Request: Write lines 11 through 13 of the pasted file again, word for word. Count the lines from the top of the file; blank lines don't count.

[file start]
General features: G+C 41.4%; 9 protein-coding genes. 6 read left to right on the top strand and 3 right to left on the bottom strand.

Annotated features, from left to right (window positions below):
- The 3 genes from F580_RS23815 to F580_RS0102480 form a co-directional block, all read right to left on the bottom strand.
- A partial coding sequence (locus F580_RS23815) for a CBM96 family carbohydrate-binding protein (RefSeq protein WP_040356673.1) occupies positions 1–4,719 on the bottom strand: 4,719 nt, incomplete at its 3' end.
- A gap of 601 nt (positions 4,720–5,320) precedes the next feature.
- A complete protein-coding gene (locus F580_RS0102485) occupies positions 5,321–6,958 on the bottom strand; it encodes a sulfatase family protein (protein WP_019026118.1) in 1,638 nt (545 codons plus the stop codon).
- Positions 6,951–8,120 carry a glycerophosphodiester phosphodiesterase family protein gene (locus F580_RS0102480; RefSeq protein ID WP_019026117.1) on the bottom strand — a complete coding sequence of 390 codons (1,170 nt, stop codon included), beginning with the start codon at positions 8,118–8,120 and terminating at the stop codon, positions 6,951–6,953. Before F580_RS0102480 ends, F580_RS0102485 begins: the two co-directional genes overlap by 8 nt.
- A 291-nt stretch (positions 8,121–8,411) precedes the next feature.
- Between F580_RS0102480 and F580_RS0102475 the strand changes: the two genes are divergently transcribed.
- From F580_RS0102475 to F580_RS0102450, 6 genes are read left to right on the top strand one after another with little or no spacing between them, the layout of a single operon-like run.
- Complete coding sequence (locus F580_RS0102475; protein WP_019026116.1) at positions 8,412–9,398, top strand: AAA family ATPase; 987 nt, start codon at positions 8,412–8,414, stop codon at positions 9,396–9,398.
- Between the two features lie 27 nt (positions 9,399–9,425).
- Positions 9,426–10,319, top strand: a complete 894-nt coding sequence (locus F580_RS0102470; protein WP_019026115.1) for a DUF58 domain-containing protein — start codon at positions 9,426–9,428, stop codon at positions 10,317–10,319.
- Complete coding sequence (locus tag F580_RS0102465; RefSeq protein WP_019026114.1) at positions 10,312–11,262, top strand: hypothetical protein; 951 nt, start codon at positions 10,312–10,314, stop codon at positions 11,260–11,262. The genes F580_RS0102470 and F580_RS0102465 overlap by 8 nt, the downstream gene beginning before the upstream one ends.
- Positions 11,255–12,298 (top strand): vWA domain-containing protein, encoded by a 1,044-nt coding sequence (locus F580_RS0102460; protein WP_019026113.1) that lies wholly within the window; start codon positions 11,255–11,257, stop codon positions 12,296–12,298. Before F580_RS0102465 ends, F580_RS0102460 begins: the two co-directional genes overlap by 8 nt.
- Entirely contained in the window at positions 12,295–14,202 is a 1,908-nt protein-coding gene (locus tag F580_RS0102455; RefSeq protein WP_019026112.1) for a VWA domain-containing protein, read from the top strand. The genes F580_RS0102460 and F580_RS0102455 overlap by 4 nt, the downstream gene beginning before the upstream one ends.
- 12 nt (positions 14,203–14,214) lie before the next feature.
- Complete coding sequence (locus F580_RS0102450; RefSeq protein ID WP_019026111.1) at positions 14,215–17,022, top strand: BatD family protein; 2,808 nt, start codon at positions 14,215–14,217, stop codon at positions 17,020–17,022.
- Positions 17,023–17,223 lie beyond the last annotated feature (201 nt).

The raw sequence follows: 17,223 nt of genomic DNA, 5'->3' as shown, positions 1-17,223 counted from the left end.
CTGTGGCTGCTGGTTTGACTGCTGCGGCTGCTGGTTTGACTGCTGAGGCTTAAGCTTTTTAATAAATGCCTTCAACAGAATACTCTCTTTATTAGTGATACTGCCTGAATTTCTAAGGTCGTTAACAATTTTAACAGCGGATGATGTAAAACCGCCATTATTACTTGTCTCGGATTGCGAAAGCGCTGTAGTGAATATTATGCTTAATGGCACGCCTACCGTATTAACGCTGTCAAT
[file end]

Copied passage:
- Complete coding sequence (locus F580_RS0102475; protein WP_019026116.1) at positions 8,412–9,398, top strand: AAA family ATPase; 987 nt, start codon at positions 8,412–8,414, stop codon at positions 9,396–9,398.
- Between the two features lie 27 nt (positions 9,399–9,425).
- Positions 9,426–10,319, top strand: a complete 894-nt coding sequence (locus F580_RS0102470; protein WP_019026115.1) for a DUF58 domain-containing protein — start codon at positions 9,426–9,428, stop codon at positions 10,317–10,319.